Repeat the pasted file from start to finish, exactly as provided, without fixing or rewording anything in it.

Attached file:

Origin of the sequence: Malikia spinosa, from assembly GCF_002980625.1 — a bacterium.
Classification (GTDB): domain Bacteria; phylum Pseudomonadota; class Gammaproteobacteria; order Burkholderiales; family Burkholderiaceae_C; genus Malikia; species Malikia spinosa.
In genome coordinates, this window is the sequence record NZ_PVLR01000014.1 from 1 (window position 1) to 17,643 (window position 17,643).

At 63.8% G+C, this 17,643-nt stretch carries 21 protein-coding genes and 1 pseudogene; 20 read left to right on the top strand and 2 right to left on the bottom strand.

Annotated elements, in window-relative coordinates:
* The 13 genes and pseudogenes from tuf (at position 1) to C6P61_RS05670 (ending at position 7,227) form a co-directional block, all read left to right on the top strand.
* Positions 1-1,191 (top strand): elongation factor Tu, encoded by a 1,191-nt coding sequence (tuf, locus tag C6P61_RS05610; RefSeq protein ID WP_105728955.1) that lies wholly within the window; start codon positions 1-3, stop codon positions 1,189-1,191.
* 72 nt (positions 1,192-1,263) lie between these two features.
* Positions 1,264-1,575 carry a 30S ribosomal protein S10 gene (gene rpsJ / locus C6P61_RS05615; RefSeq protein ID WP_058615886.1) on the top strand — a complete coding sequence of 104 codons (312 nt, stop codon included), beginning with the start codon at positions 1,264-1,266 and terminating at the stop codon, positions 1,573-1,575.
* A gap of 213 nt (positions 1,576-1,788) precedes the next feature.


Origin of the sequence: Malikia spinosa, from assembly GCF_002980625.1 — a bacterium.
Classification (GTDB): domain Bacteria; phylum Pseudomonadota; class Gammaproteobacteria; order Burkholderiales; family Burkholderiaceae_C; genus Malikia; species Malikia spinosa.
In genome coordinates, this window is the sequence record NZ_PVLR01000014.1 from 1 (window position 1) to 17,643 (window position 17,643).

At 63.8% G+C, this 17,643-nt stretch carries 21 protein-coding genes and 1 pseudogene; 20 read left to right on the top strand and 2 right to left on the bottom strand.

Annotated elements, in window-relative coordinates:
* The 13 genes and pseudogenes from tuf (at position 1) to C6P61_RS05670 (ending at position 7,227) form a co-directional block, all read left to right on the top strand.
* Positions 1-1,191 (top strand): elongation factor Tu, encoded by a 1,191-nt coding sequence (tuf, locus tag C6P61_RS05610; RefSeq protein ID WP_105728955.1) that lies wholly within the window; start codon positions 1-3, stop codon positions 1,189-1,191.
* 72 nt (positions 1,192-1,263) lie between these two features.
* Positions 1,264-1,575 carry a 30S ribosomal protein S10 gene (gene rpsJ / locus C6P61_RS05615; RefSeq protein ID WP_058615886.1) on the top strand — a complete coding sequence of 104 codons (312 nt, stop codon included), beginning with the start codon at positions 1,264-1,266 and terminating at the stop codon, positions 1,573-1,575.
* A gap of 213 nt (positions 1,576-1,788) precedes the next feature.